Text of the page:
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What 2020 Democratic candidates are prioritizing on the campaign trail

Yet another Democrat has entered the 2020 race for president: John Hickenlooper, former governor of Colorado. The current field of candidates spreads across much of the political spectrum, representing a broad range of policies on taxes, health care, climate change and more. Based on his CPAC remarks, President Trump appears eager to take on any of the potential rivals. Lisa Desjardins reports.

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  • William Brangham:

    The field of Democrats eying the White House in 2020 keeps growing.

    And, this weekend, the candidates were out all over the country making the case to voters that they're the one who can defeat President Trump and get things done.

    Lisa Desjardins has more on the ongoing race.

  • Lisa Desjardins:

    Stressing a bipartisan record in a purple state.

  • John Hickenlooper:

    I think I'm the — really the only candidate out there that has a very strong record of bringing people together and getting things done.

  • Lisa Desjardins:

    Former Colorado Governor John Hickenlooper today became the latest Democrat in the presidential race, adding to a diverse field in background and ideologies.

    That spectrum was on display in Selma, Alabama, this weekend at events commemorating the bloody 1965 police attack on civil rights marchers there.

  • Sen. Cory Booker, D-N.J.:

    Now, on this historic day, we must now recommit ourselves to the cause of our country.

  • Lisa Desjardins:

    Senators Cory Booker, Bernie Sanders and Sherrod Brown addressed a unity breakfast Sunday morning.

  • Sen. Sherrod Brown, D-Ohio:

    Good morning, Selma.

  • Lisa Desjardins:

    But it was Sanders who attracted the largest crowds of the weekend in a kind of autobiographical tour. Saturday's stop was his childhood home turf of Brooklyn. And Sunday, in Chicago, Sanders highlighted his student activism during the civil rights movement.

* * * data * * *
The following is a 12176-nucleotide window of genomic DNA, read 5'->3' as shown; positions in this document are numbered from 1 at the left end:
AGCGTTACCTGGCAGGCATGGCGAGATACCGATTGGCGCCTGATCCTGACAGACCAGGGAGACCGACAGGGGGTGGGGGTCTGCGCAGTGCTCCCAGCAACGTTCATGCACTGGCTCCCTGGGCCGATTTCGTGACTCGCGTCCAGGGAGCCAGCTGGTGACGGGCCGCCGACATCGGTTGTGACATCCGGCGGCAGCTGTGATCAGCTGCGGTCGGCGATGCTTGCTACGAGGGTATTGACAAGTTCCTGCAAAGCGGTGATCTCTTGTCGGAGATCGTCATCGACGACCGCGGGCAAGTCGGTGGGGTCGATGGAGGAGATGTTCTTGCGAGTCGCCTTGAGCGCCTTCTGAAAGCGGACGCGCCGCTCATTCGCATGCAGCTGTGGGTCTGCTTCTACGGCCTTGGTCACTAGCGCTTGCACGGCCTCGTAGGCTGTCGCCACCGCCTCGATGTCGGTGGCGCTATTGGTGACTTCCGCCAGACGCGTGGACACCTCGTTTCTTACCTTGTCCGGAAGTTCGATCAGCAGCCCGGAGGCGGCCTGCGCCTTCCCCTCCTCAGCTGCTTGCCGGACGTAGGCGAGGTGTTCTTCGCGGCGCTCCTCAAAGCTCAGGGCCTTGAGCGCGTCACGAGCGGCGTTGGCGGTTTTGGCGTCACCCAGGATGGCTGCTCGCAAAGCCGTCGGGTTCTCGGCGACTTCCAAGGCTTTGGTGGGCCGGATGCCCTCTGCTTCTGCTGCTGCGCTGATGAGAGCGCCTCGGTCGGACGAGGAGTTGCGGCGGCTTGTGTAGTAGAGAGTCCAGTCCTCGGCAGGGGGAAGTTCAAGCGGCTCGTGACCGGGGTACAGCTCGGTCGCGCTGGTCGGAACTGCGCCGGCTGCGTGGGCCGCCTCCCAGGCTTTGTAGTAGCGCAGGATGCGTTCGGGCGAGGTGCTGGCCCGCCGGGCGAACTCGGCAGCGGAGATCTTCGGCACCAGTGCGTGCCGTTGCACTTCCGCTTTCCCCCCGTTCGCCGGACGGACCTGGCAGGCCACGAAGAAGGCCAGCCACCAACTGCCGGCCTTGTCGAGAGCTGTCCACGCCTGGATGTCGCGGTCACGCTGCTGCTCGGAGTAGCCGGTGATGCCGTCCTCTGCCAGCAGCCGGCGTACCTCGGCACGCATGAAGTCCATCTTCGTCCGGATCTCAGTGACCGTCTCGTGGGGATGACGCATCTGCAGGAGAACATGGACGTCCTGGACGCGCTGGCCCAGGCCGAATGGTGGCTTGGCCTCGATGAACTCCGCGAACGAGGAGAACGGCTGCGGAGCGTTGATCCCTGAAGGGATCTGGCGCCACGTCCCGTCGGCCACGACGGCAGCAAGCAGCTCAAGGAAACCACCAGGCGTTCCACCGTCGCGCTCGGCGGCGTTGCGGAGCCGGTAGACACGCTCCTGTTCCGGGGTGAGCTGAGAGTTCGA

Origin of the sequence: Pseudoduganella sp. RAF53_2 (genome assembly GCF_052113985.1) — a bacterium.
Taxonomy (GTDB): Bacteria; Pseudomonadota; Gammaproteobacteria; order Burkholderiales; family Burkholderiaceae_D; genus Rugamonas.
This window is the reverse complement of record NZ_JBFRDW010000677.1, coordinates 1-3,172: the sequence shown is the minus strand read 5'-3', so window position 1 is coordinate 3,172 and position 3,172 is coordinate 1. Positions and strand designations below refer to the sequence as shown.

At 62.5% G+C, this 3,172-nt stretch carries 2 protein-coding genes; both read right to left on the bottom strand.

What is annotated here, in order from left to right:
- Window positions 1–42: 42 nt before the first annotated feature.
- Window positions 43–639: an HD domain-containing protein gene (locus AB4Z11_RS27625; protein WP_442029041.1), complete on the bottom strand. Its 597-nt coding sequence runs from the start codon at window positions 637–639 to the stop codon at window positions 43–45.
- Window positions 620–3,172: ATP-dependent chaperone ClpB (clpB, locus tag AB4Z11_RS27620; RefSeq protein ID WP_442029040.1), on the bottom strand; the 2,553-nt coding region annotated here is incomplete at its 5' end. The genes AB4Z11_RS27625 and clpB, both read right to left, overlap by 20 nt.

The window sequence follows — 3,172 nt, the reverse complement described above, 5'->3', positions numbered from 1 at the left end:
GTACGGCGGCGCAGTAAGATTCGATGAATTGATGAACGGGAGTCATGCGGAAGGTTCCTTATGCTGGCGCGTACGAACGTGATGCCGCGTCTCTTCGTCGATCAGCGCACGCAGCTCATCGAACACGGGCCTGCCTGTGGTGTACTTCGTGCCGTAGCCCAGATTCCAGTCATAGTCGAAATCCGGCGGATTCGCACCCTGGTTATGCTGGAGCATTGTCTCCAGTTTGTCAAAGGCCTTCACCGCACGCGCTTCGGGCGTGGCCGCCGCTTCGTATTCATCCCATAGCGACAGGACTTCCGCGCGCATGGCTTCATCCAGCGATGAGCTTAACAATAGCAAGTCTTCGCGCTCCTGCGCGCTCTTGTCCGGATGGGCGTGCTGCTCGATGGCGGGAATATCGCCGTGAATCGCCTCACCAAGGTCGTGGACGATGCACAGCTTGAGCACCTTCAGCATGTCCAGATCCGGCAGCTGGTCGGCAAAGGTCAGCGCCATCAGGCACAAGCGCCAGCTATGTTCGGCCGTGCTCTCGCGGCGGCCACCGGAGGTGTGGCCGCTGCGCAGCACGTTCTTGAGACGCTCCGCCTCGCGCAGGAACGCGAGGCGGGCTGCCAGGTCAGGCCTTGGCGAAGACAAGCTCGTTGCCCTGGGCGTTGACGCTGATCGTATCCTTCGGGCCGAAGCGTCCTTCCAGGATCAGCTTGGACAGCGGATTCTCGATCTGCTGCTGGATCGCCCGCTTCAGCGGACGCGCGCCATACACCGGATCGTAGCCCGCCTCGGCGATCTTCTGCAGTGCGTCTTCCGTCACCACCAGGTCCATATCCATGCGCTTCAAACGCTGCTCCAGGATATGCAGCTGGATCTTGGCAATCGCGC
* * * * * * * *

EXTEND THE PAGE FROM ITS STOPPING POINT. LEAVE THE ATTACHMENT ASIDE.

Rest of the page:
• Sen. Bernie Sanders, I-Vt.:

    Those years enabled me to understand a little bit about how wars get started, to learn about racism and poverty and other social ills.

  • Lisa Desjardins:

    There are now 12 Democrats running for president, falling across a political spectrum. On one side, the moderates, underscoring their bipartisan credentials, then, on the more left end, candidates advocating broad new taxes based on wealth, with money going to social programs.

    That leaves the mixed middle, where candidates are warm toward larger health care programs, but so far propose more moderate tax increases.

  • Donald Trump:

    I just want to be the Republican that runs against them.

    (CHEERING AND APPLAUSE)

  • Lisa Desjardins:

    President Trump took aim at all of his potential opponents in a freewheeling speech Saturday at CPAC, a conference for the political right. He claimed, the further left Democrats go, with ideas like the Green New Deal to move to only renewable energy, the more it helps him.

  • Donald Trump:

    The Green New Deal, right, Green New Deal, I encourage it. I think it's really something that they should promote.

    (LAUGHTER)

  • Lisa Desjardins:

    Trump's campaign-style improvisational speech lasted two hours and two minutes.

    For the "PBS NewsHour," I'm Lisa Desjardins.

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